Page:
Format

Send to

Choose Destination
Nano Lett. 2019 Apr 10;19(4):2661-2667. doi: 10.1021/acs.nanolett.9b00569. Epub 2019 Mar 21.

Vertical Self-Assembly of Polarized Phage Nanostructure for Energy Harvesting.

Lee JH1,2, Lee JH1,2, Xiao J3, Desai MS1,2, Zhang X3,4, Lee SW1,2.

Author information

1
Department of Bioengineering , University of California , Berkeley , California 94720 , United States.
2
Biological Systems and Engineering Division , Lawrence Berkeley National Laboratory , Berkeley , California 94720 , United States.
3
Nanoscale Science and Engineering Center , University of California , Berkeley , California 94720 , United States.
4
Materials Sciences Division , Lawrence Berkeley National Laboratory , Berkeley , California 94720 , United States.

Abstract

Controlling the shape, geometry, density, and orientation of nanomaterials is critical to fabricate functional devices. However, there is limited control over the morphological and directional characteristics of presynthesized nanomaterials, which makes them unsuitable for developing devices for practical applications. Here, we address this challenge by demonstrating vertically aligned and polarized piezoelectric nanostructures from presynthesized biological piezoelectric nanofibers, M13 phage, with control over the orientation, polarization direction, microstructure morphology, and density using genetic engineering and template-assisted self-assembly process. The resulting vertically ordered structures exhibit strong unidirectional polarization with three times higher piezoelectric constant values than that of in-plane aligned structures, supported by second harmonic generation and piezoelectric force microscopy measurements. The resulting vertically self-assembled phage-based piezoelectric energy harvester (PEH) produces up to 2.8 V of potential, 120 nA of current, and 236 nW of power upon 17 N of force. In addition, five phage-based PEH integrated devices produce an output voltage of 12 V and an output current of 300 nA, simply by pressing with a finger. The resulting device can operate light-emitting diode backlights on a liquid crystal display. Our approach will be useful for assembling many other presynthesized nanomaterials into high-performance devices for various applications.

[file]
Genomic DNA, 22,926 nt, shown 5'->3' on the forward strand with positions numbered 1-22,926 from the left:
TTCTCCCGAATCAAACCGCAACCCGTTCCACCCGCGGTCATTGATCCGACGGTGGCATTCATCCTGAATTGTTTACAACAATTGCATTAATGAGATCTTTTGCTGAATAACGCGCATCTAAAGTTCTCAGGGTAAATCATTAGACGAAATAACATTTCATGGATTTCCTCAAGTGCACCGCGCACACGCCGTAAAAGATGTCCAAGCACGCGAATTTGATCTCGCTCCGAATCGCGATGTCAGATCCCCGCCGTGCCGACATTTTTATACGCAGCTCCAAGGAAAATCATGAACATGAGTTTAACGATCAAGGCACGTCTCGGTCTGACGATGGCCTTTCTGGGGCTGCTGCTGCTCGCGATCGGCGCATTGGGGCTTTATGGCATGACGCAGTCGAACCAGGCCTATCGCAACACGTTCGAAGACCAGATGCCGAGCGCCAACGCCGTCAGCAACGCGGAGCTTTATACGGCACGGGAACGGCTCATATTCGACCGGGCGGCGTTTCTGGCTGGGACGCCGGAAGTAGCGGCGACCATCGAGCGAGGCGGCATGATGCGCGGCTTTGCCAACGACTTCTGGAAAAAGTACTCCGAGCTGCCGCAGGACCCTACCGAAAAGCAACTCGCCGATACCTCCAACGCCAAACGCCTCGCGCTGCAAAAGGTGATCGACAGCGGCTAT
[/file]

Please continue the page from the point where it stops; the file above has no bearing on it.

KEYWORDS:

M13 bacteriophage; energy harvesting; piezoelectricity; polarization; self-assembly

Supplemental Content

Full text links

Icon for American Chemical Society
Loading ...
Support Center